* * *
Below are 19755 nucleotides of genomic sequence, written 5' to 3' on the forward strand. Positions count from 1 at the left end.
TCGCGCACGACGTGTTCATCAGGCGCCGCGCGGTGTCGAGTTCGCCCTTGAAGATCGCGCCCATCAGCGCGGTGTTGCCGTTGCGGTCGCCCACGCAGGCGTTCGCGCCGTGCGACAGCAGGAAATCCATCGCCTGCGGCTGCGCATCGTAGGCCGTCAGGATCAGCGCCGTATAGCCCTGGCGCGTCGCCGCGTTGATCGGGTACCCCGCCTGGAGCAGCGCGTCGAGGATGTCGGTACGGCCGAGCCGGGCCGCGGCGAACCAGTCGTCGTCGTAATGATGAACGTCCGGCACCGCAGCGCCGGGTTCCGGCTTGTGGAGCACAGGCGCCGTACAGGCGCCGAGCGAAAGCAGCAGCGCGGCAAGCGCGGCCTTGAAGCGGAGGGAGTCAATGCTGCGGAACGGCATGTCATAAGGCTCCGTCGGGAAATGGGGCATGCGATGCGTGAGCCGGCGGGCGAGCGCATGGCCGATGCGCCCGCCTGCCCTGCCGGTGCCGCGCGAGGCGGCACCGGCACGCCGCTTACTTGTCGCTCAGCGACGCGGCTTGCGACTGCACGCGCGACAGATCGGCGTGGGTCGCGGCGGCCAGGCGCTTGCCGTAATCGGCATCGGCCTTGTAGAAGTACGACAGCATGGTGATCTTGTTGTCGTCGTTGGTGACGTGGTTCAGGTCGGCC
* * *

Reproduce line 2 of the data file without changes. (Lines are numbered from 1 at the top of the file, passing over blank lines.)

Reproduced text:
TCGCGCACGACGTGTTCATCAGGCGCCGCGCGGTGTCGAGTTCGCCCTTGAAGATCGCGCCCATCAGCGCGGTGTTGCCGTTGCGGTCGCCCACGCAGGCGTTCGCGCCGTGCGACAGCAGGAAATCCATCGCCTGCGGCTGCGCATCGTAGGCCGTCAGGATCAGCGCCGTATAGCCCTGGCGCGTCGCCGCGTTGATCGGGTACCCCGCCTGGAGCAGCGCGTCGAGGATGTCGGTACGGCCGAGCCGGGCCGCGGCGAACCAGTCGTCGTCGTAATGATGAACGTCCGGCACCGCAGCGCCGGGTTCCGGCTTGTGGAGCACAGGCGCCGTACAGGCGCCGAGCGAAAGCAGCAGCGCGGCAAGCGCGGCCTTGAAGCGGAGGGAGTCAATGCTGCGGAACGGCATGTCATAAGGCTCCGTCGGGAAATGGGGCATGCGATGCGTGAGCCGGCGGGCGAGCGCATGGCCGATGCGCCCGCCTGCCCTGCCGGTGCCGCGCGAGGCGGCACCGGCACGCCGCTTACTTGTCGCTCAGCGACGCGGCTTGCGACTGCACGCGCGACAGATCGGCGTGGGTCGCGGCGGCCAGGCGCTTGCCGTAATCGGCATCGGCCTTGTAGAAGTACGACAGCATGGTGATCTTGTTGTCGTCGTTGGTGACGTGGTTCAGGTCGGCC